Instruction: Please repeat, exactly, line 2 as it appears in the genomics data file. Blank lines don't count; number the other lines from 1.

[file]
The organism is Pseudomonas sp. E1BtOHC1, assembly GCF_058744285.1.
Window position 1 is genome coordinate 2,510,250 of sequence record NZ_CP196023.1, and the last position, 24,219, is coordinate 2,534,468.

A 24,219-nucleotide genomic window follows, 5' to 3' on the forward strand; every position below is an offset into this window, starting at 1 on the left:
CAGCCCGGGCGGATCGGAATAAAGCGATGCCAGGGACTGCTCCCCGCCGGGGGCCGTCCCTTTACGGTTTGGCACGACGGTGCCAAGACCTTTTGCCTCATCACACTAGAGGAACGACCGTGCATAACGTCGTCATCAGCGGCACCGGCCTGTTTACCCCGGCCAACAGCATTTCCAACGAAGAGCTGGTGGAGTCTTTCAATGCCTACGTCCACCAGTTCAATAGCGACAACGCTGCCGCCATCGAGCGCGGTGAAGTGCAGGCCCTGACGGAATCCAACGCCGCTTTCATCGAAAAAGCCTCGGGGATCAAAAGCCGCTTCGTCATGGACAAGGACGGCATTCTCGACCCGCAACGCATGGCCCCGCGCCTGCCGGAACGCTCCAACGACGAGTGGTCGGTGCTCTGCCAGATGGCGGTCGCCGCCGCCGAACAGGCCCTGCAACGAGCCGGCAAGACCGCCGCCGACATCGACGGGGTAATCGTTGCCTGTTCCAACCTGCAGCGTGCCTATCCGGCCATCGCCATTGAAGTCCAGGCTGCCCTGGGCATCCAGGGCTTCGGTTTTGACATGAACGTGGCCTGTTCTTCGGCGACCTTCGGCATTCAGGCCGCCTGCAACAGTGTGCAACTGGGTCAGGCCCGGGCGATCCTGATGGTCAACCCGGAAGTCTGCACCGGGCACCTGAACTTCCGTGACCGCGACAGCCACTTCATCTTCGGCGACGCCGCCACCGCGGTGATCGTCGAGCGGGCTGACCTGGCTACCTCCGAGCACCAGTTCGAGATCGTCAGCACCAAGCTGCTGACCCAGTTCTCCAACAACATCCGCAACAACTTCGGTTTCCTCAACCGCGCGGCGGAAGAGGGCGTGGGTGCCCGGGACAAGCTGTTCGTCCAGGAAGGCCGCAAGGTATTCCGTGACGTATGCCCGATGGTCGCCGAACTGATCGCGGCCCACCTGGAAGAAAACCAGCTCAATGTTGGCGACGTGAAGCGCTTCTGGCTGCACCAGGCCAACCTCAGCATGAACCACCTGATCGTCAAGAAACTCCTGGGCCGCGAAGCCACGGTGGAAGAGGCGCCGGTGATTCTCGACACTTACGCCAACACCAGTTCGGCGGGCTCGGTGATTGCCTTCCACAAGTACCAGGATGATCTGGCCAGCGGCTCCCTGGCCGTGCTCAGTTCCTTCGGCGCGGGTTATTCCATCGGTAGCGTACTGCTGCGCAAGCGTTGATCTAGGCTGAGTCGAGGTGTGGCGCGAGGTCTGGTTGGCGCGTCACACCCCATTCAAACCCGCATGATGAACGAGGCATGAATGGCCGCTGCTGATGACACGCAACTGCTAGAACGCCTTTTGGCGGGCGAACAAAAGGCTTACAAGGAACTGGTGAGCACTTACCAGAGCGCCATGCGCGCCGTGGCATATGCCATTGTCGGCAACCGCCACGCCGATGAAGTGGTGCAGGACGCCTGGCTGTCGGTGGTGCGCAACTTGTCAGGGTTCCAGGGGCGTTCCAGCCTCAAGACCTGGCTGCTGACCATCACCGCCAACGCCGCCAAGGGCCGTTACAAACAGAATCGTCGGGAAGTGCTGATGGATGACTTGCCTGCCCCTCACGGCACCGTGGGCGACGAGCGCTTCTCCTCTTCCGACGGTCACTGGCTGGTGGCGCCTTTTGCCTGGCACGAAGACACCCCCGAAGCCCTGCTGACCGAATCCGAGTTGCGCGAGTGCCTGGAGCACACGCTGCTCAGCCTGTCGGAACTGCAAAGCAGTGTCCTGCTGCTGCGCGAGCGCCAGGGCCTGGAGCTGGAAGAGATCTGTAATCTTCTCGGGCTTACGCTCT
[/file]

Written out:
Window position 1 is genome coordinate 2,510,250 of sequence record NZ_CP196023.1, and the last position, 24,219, is coordinate 2,534,468.